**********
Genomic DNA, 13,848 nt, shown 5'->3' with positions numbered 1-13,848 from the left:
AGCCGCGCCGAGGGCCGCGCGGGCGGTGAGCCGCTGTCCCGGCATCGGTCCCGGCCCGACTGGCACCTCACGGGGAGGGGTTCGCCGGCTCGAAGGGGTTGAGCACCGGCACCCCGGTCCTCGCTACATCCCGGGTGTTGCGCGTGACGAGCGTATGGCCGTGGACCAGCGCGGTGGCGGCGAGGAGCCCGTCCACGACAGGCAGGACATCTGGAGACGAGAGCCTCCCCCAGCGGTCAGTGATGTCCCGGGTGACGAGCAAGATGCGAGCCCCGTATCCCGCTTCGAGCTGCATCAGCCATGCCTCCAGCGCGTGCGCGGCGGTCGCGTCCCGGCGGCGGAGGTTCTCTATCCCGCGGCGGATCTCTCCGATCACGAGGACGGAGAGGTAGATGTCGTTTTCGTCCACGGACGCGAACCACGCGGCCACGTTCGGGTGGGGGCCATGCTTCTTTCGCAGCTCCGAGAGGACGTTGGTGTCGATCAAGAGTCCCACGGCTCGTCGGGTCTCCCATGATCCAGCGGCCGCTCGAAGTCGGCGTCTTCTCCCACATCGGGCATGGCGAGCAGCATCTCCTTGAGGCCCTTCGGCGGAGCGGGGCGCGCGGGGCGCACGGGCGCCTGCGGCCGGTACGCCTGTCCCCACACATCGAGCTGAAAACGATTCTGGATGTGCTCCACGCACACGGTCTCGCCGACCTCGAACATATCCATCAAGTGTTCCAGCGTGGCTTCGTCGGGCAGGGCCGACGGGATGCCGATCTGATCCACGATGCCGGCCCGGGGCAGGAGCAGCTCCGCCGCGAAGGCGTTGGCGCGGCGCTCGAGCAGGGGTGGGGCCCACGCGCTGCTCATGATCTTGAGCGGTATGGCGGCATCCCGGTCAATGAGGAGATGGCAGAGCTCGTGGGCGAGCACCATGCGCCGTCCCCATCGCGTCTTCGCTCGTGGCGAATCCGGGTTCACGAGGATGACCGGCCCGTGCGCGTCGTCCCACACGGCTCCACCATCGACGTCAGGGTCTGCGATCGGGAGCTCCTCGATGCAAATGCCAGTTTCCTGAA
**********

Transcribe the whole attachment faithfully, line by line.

Genomic DNA, 13,848 nt, shown 5'->3' with positions numbered 1-13,848 from the left:
AGCCGCGCCGAGGGCCGCGCGGGCGGTGAGCCGCTGTCCCGGCATCGGTCCCGGCCCGACTGGCACCTCACGGGGAGGGGTTCGCCGGCTCGAAGGGGTTGAGCACCGGCACCCCGGTCCTCGCTACATCCCGGGTGTTGCGCGTGACGAGCGTATGGCCGTGGACCAGCGCGGTGGCGGCGAGGAGCCCGTCCACGACAGGCAGGACATCTGGAGACGAGAGCCTCCCCCAGCGGTCAGTGATGTCCCGGGTGACGAGCAAGATGCGAGCCCCGTATCCCGCTTCGAGCTGCATCAGCCATGCCTCCAGCGCGTGCGCGGCGGTCGCGTCCCGGCGGCGGAGGTTCTCTATCCCGCGGCGGATCTCTCCGATCACGAGGACGGAGAGGTAGATGTCGTTTTCGTCCACGGACGCGAACCACGCGGCCACGTTCGGGTGGGGGCCATGCTTCTTTCGCAGCTCCGAGAGGACGTTGGTGTCGATCAAGAGTCCCACGGCTCGTCGGGTCTCCCATGATCCAGCGGCCGCTCGAAGTCGGCGTCTTCTCCCACATCGGGCATGGCGAGCAGCATCTCCTTGAGGCCCTTCGGCGGAGCGGGGCGCGCGGGGCGCACGGGCGCCTGCGGCCGGTACGCCTGTCCCCACACATCGAGCTGAAAACGATTCTGGATGTGCTCCACGCACACGGTCTCGCCGACCTCGAACATATCCATCAAGTGTTCCAGCGTGGCTTCGTCGGGCAGGGCCGACGGGATGCCGATCTGATCCACGATGCCGGCCCGGGGCAGGAGCAGCTCCGCCGCGAAGGCGTTGGCGCGGCGCTCGAGCAGGGGTGGGGCCCACGCGCTGCTCATGATCTTGAGCGGTATGGCGGCATCCCGGTCAATGAGGAGATGGCAGAGCTCGTGGGCGAGCACCATGCGCCGTCCCCATCGCGTCTTCGCTCGTGGCGAATCCGGGTTCACGAGGATGACCGGCCCGTGCGCGTCGTCCCACACGGCTCCACCATCGACGTCAGGGTCTGCGATCGGGAGCTCCTCGATGCAAATGCCAGTTTCCTGAA